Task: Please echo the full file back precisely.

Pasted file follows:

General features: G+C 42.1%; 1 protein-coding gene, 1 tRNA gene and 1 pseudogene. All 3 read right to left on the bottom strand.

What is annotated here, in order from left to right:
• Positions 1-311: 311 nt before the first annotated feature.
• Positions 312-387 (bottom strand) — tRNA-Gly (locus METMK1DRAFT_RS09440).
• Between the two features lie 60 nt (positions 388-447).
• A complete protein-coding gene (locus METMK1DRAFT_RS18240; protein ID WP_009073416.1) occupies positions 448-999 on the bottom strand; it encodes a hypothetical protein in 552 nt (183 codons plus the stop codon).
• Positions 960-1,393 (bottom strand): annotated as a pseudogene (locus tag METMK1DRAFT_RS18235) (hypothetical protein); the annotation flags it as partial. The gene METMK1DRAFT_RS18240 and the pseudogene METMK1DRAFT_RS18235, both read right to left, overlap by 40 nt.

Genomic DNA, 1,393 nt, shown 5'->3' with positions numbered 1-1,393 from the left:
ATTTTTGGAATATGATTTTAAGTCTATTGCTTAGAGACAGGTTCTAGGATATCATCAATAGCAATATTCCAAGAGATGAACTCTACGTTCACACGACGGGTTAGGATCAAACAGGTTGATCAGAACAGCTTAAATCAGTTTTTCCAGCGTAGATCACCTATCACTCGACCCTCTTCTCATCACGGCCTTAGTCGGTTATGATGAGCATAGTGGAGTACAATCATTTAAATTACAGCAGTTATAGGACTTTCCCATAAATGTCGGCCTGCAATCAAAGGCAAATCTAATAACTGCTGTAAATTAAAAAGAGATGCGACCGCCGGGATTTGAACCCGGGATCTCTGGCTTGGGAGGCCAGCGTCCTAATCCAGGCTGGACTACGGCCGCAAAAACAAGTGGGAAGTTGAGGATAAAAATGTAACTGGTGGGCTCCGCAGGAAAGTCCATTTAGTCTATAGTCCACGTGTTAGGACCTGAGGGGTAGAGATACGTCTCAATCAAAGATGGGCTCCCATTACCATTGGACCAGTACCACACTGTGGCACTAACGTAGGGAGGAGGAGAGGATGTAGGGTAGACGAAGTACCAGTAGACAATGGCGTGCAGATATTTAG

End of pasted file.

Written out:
General features: G+C 42.1%; 1 protein-coding gene, 1 tRNA gene and 1 pseudogene. All 3 read right to left on the bottom strand.

What is annotated here, in order from left to right:
• Positions 1-311: 311 nt before the first annotated feature.
• Positions 312-387 (bottom strand) — tRNA-Gly (locus METMK1DRAFT_RS09440).
• Between the two features lie 60 nt (positions 388-447).
• A complete protein-coding gene (locus METMK1DRAFT_RS18240; protein ID WP_009073416.1) occupies positions 448-999 on the bottom strand; it encodes a hypothetical protein in 552 nt (183 codons plus the stop codon).
• Positions 960-1,393 (bottom strand): annotated as a pseudogene (locus tag METMK1DRAFT_RS18235) (hypothetical protein); the annotation flags it as partial. The gene METMK1DRAFT_RS18240 and the pseudogene METMK1DRAFT_RS18235, both read right to left, overlap by 40 nt.

Genomic DNA, 1,393 nt, shown 5'->3' with positions numbered 1-1,393 from the left:
ATTTTTGGAATATGATTTTAAGTCTATTGCTTAGAGACAGGTTCTAGGATATCATCAATAGCAATATTCCAAGAGATGAACTCTACGTTCACACGACGGGTTAGGATCAAACAGGTTGATCAGAACAGCTTAAATCAGTTTTTCCAGCGTAGATCACCTATCACTCGACCCTCTTCTCATCACGGCCTTAGTCGGTTATGATGAGCATAGTGGAGTACAATCATTTAAATTACAGCAGTTATAGGACTTTCCCATAAATGTCGGCCTGCAATCAAAGGCAAATCTAATAACTGCTGTAAATTAAAAAGAGATGCGACCGCCGGGATTTGAACCCGGGATCTCTGGCTTGGGAGGCCAGCGTCCTAATCCAGGCTGGACTACGGCCGCAAAAACAAGTGGGAAGTTGAGGATAAAAATGTAACTGGTGGGCTCCGCAGGAAAGTCCATTTAGTCTATAGTCCACGTGTTAGGACCTGAGGGGTAGAGATACGTCTCAATCAAAGATGGGCTCCCATTACCATTGGACCAGTACCACACTGTGGCACTAACGTAGGGAGGAGGAGAGGATGTAGGGTAGACGAAGTACCAGTAGACAATGGCGTGCAGATATTTAG